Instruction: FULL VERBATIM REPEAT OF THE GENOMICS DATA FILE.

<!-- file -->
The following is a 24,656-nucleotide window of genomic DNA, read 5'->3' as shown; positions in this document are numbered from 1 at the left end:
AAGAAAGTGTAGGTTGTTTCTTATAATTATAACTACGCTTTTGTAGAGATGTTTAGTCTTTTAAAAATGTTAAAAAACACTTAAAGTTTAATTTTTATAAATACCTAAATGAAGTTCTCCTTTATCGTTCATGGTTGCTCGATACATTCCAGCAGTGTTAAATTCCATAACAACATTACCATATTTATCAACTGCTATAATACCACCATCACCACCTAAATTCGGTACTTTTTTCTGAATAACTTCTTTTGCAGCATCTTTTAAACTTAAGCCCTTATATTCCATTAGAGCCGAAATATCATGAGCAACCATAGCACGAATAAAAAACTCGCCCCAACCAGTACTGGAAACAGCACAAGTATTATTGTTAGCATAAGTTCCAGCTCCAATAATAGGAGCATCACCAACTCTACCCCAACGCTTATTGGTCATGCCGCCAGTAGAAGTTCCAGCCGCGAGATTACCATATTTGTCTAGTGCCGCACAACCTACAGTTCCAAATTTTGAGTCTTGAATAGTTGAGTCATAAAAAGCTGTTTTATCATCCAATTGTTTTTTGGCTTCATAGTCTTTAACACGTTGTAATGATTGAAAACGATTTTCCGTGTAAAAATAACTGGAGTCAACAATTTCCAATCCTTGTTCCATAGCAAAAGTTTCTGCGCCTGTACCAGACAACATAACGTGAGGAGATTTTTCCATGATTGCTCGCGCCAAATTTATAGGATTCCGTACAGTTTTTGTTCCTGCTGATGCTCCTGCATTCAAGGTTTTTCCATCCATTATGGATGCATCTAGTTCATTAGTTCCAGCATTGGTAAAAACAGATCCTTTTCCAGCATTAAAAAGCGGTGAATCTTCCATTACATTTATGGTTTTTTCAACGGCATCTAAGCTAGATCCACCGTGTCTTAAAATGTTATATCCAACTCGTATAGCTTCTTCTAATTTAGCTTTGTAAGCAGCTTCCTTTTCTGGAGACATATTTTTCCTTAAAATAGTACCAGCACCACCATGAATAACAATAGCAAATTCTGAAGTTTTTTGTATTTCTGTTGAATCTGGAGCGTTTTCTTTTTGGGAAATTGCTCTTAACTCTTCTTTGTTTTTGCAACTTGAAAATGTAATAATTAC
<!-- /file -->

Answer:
The following is a 24,656-nucleotide window of genomic DNA, read 5'->3' as shown; positions in this document are numbered from 1 at the left end:
AAGAAAGTGTAGGTTGTTTCTTATAATTATAACTACGCTTTTGTAGAGATGTTTAGTCTTTTAAAAATGTTAAAAAACACTTAAAGTTTAATTTTTATAAATACCTAAATGAAGTTCTCCTTTATCGTTCATGGTTGCTCGATACATTCCAGCAGTGTTAAATTCCATAACAACATTACCATATTTATCAACTGCTATAATACCACCATCACCACCTAAATTCGGTACTTTTTTCTGAATAACTTCTTTTGCAGCATCTTTTAAACTTAAGCCCTTATATTCCATTAGAGCCGAAATATCATGAGCAACCATAGCACGAATAAAAAACTCGCCCCAACCAGTACTGGAAACAGCACAAGTATTATTGTTAGCATAAGTTCCAGCTCCAATAATAGGAGCATCACCAACTCTACCCCAACGCTTATTGGTCATGCCGCCAGTAGAAGTTCCAGCCGCGAGATTACCATATTTGTCTAGTGCCGCACAACCTACAGTTCCAAATTTTGAGTCTTGAATAGTTGAGTCATAAAAAGCTGTTTTATCATCCAATTGTTTTTTGGCTTCATAGTCTTTAACACGTTGTAATGATTGAAAACGATTTTCCGTGTAAAAATAACTGGAGTCAACAATTTCCAATCCTTGTTCCATAGCAAAAGTTTCTGCGCCTGTACCAGACAACATAACGTGAGGAGATTTTTCCATGATTGCTCGCGCCAAATTTATAGGATTCCGTACAGTTTTTGTTCCTGCTGATGCTCCTGCATTCAAGGTTTTTCCATCCATTATGGATGCATCTAGTTCATTAGTTCCAGCATTGGTAAAAACAGATCCTTTTCCAGCATTAAAAAGCGGTGAATCTTCCATTACATTTATGGTTTTTTCAACGGCATCTAAGCTAGATCCACCGTGTCTTAAAATGTTATATCCAACTCGTATAGCTTCTTCTAATTTAGCTTTGTAAGCAGCTTCCTTTTCTGGAGACATATTTTTCCTTAAAATAGTACCAGCACCACCATGAATAACAATAGCAAATTCTGAAGTTTTTTGTATTTCTGTTGAATCTGGAGCGTTTTCTTTTTGGGAAATTGCTCTTAACTCTTCTTTGTTTTTGCAACTTGAAAATGTAATAATTAC